Tracing the Great Northern Railway

Part one: Batley to Leeds Central Station

Our journey starts from the Great Northern section of Batley Station. Batley Station was much larger than it is today and was originally opened by the London & North Western Railway LNWR) in 1848 for its Leeds – Manchester service.

It was also used by the Great Northern Railway (GNR) branch line from Bradford to Wakefield via Dewsbury Central from 1864 to the 7 September 1964 when it fell to the Beeching Axe. Other than passenger services from here there was also a GN Goods only line direct from Ossett to Batley which lasted until the 1 May 1972. It was also the junction for the branch line to Birstall Station which opened in 1852, but closed to passenger traffic as a wartime economy measure in 1917 and to all traffic in 1963; there was also a line to Tingley and Beeston. With all this traffic the station was significantly enlarged with the addition of three extra platforms by the opening of this latter route in 1890, but reverted to the present twin-platform configuration after the closure and abandonment of the Bradford-Wakefield line in 1964/65. The present station is the ex-LNWR portion.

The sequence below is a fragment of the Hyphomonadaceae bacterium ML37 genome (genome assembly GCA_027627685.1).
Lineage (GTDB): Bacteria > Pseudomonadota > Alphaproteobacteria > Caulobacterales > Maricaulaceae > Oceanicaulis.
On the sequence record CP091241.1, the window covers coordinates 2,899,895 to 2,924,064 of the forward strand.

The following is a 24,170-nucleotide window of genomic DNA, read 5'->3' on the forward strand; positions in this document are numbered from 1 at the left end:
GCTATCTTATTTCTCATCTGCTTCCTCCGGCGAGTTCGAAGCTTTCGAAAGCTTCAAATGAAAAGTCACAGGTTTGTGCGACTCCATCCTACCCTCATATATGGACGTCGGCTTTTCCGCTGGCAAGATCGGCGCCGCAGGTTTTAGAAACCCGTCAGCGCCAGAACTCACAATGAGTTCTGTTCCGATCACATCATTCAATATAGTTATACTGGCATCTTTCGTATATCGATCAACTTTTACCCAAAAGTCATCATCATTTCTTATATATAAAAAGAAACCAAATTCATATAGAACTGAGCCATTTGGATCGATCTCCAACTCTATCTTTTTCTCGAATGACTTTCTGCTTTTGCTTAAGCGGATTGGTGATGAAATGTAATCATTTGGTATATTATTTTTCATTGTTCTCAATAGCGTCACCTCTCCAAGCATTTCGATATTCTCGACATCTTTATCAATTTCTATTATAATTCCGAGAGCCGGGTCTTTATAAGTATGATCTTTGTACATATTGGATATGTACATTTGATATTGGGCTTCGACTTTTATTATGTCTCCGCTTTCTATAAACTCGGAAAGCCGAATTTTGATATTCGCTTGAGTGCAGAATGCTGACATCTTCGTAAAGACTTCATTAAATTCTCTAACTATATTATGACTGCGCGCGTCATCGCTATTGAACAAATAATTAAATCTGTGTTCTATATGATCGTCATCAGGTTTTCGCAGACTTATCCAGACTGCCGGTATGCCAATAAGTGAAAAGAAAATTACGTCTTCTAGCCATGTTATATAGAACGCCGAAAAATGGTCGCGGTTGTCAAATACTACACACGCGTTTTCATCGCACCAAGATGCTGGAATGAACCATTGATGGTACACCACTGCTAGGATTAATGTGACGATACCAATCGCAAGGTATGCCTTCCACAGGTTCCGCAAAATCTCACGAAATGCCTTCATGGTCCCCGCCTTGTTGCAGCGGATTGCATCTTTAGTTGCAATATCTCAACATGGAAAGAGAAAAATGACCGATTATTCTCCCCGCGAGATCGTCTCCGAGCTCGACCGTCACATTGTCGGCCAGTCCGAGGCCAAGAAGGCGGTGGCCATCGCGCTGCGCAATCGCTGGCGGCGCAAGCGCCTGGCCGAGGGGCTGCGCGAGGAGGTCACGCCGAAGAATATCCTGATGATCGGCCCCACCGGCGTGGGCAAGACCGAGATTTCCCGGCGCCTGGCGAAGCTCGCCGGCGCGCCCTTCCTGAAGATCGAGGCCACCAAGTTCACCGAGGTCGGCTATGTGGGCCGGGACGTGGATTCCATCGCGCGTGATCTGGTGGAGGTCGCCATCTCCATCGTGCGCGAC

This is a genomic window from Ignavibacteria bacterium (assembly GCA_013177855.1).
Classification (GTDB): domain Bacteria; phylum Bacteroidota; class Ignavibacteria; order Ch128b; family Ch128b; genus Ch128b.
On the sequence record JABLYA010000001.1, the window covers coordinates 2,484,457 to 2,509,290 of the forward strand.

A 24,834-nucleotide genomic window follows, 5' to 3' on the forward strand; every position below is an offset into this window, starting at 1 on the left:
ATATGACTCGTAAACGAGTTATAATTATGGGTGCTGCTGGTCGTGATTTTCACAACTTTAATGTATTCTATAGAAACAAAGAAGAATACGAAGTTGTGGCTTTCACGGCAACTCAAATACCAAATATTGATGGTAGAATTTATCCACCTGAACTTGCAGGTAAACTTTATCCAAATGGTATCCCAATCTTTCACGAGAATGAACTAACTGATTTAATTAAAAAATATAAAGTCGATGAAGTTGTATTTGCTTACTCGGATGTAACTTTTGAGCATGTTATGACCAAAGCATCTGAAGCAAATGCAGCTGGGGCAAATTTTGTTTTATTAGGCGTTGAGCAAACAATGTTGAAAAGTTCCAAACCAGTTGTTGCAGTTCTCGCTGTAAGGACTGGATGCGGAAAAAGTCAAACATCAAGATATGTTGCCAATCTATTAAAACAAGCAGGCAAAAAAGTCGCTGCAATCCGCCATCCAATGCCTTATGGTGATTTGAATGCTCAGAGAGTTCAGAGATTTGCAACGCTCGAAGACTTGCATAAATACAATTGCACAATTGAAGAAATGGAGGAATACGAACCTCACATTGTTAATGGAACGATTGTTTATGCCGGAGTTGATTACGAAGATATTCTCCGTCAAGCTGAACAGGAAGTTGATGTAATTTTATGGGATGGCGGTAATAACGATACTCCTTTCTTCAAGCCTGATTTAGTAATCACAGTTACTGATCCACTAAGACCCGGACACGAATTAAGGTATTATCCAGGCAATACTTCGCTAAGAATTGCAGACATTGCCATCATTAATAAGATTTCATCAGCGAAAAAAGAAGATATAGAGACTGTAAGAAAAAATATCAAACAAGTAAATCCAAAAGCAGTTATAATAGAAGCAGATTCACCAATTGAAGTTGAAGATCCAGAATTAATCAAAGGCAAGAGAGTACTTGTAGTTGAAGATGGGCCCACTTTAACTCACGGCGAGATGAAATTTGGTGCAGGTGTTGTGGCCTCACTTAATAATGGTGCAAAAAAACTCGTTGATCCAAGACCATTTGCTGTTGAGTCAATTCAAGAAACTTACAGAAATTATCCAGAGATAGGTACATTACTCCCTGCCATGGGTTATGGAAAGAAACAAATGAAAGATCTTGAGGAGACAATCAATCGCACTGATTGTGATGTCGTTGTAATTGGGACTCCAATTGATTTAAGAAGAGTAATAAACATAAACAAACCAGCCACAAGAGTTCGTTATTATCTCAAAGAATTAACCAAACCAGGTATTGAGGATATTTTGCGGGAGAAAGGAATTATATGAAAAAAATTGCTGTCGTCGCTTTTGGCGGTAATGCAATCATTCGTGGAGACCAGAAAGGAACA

The line of interest started at Batley West Junction and was initially in two parts, the first running from this junction to Tingley West Junction; the second part was from Tingley East Junction to Beeston Junction. This 4¾ mile route was authorised by an Act of Parliament in 1881 although, the Flying Junction at Beeston was not for some reason included in the original scheme but was authorised in a later Act of 1899.

Apart from the relatively easy first half-mile between Batley West and Soothill Wood Colliery, which opened for coal traffic in 1887, work did not start on the rest of the line until the summer of 1887. There was a large amount of heavy engineering work on this line, a tunnel, a viaduct, and embankments. The first of these was Soothill Tunnel (sometimes referred to as Woodkirk Tunnel), this tunnel was 659 yards long incorporated a curve of 30 chains radius extending inwards from the west end for about 400 yards before a straight section took over to reach the east portal. Near the junction was the tunnel’s ventilation shaft, and a gradient of 1:50 was encountered throughout the climb east.